Professor Liz Ingram




University of Alberta, Canada


Liz Ingram was born in Argentina and grew up in New Delhi, Mumbai and Toronto. For over thirty five years she has been teaching at the University of Alberta in Edmonton, Canada, and is currently Distinguished University Professor in printmaking and drawing/intermedia. Her art works have been exhibited in over 20 solo and duo exhibitions, and over 250 group exhibitions in North and South America, Europe, the Middle East and the Far East. She has participated in Biennials and Triennials for many years and has received awards for her prints at juried exhibitions in Canada, Slovenia (Yugoslavia), Poland, Korea, Brazil, Estonia, India and Finland. In 2008 Ingram was the recipient of the Gordin J. Kaplan Award for Research Excellence at the University of Alberta, and in 2009 she was elected into the Royal Society of Canada for her contributions to Canadian culture. She has been visiting artist at universities in North America and overseas including the Tokyo National University of Fine Arts and Music, the Musashino Art University in Tokyo and the University of Applied Sciences in Münster, Germany.

Artistic Vision:
The human body and the elemental in nature are recurring sources for her art practice which investigates transitional states between material presence and the ephemeral, and issues relating to the fragility of life and the environment. In an attempt to reawaken an understanding of our fundamental connections with nature, she is currently using images of glistening water and the human body. With the aid of the printed image, paper and ink, glass, light, shimmering pixels and fabric, Liz wishes to give the viewer an experience that will tap childhood memories of the sensation of playing in water, and will celebrate the wonder of this endangered and essential substance. Her work represents an attempt to re-awaken our fundamental connections and our oneness with nature, and our awareness of the elemental aspect of water to all life forms. The work is about vulnerability and strength, about a cycle of disappearing and emerging, about uncertainty and wonder.

Selected Installations and Exhibits:
She is currently working in various media including etching, photo intaglio, digital media, and installation. Recent public commissions include: Touching Water: Anticipation and Memory, Edmonton International Airport, 2004; Confluence Through the Looking Glass, Southern Alberta Jubilee Auditorium, Calgary, Canada, 2011. Selected exhibitions include: Perceptions of Promise, Glenbow Museum, Calgary, Canada, 2011; Beyond Printmaking: Images in Objects (installation), the Jesuits Gallery of Contemporary Art, Poznan, Poland, 2009; Imagining Science: An Artistic Exploration of Science, Society and Social Change, (Installation) Art Gallery of Alberta, 2008: Human/Nature: Contemporary Canadian Installation (4 artists), Doland Museum of Modern Art, Shanghai, China, 2004; Fragile Source 2 (solo), Open Studio Gallery, Toronto, 2003; Liz Ingram: Fragile Source (solo), Edmonton Art Gallery, 2001; Lines
of Site, Gulbenkian Galleries, London, England, and Musashino Museum and Library, Tokyo, Japan, 1999.


Beyond the Frame: Five Printmakers from Alberta as part of the panel discussion: On the Periphery of Things- defining the ‘Edges’ of contemporary print practice from the North to the South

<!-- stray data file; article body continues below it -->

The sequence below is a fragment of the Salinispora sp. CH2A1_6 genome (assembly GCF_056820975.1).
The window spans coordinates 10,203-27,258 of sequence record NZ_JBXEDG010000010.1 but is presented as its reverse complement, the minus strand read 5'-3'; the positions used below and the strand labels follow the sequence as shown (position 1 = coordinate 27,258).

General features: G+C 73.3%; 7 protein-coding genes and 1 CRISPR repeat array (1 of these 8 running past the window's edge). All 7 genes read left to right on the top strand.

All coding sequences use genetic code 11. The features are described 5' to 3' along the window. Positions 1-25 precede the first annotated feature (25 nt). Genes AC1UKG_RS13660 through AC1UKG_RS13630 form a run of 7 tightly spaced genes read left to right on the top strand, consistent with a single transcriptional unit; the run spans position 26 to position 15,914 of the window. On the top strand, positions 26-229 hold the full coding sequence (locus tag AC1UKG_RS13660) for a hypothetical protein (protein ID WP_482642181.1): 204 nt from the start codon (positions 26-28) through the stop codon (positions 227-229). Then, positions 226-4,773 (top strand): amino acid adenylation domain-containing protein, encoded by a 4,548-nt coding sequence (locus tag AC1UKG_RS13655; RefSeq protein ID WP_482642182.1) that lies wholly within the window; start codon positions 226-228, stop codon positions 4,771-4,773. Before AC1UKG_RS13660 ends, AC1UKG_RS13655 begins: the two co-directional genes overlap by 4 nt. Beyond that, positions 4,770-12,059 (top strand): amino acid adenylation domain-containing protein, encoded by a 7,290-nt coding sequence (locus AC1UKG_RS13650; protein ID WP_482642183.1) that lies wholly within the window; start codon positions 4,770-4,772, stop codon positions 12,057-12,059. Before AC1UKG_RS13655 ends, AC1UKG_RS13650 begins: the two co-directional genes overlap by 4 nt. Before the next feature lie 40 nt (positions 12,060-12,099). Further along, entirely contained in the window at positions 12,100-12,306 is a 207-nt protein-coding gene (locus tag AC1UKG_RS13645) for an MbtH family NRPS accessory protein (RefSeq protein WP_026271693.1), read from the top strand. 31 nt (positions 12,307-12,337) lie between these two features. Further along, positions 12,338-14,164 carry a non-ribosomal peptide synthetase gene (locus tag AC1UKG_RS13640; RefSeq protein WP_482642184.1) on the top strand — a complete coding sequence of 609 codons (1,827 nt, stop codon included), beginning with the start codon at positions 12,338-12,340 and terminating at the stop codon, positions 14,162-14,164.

Printmaking has traditionally been a medium that absorbs new technologies, and distributes image-based content to a broad audience. In our world of image and technology proliferation, a renewed interest in the intimacy and tactile qualities of limited edition artist book-works and the hand-made limited edition paper print is occurring alongside an explosion of exciting image explorations in digital media, print-installation and large print-based public commissions.
With increased scale potentials and new material substrates available for printing, more artists with printmaking backgrounds are engaging in large-scale installation works and public commissions, alongside their more traditional printmaking practices. I would like to suggest that print artists are extremely well positioned and have unique opportunities to engage in the competitive world of public commission competitions and interdisciplinary collaborations. Practical knowledge of the fundamentals of traditional printmaking provides artists with invaluable experiences of technical and conceptual methodologies that easily transfer to new technologies, new manufacturing methods, and current social situations. Also the practice of collaboration, so often an integral part of the traditional print studio, is a key component of large-scale interdisciplinary projects. The common practices of the traditional print artist: working alongside fellow artists; sharing ideas and materials; having works printed by others; or printing works for others, help prepare the printmaker for working with architects, manufacturers, engineers, poets and scientists, etc.
Alberta is a province in western Canada where - despite its distance from major art centres - a rich and vital printmaking community has developed over 40 years originating in the Universities and Art Colleges. A number of senior artists from Alberta, whose backgrounds and practices are grounded in traditional printmaking, are currently engaging in projects that involve substantial collaboration outside the discipline. This paper will highlight the work of Derek Besant, Sean Caulfield, Alexandra Haeseker, Liz Ingram and Walter Jule.


Wednesday 28 September


1:30pm - 3.00pm




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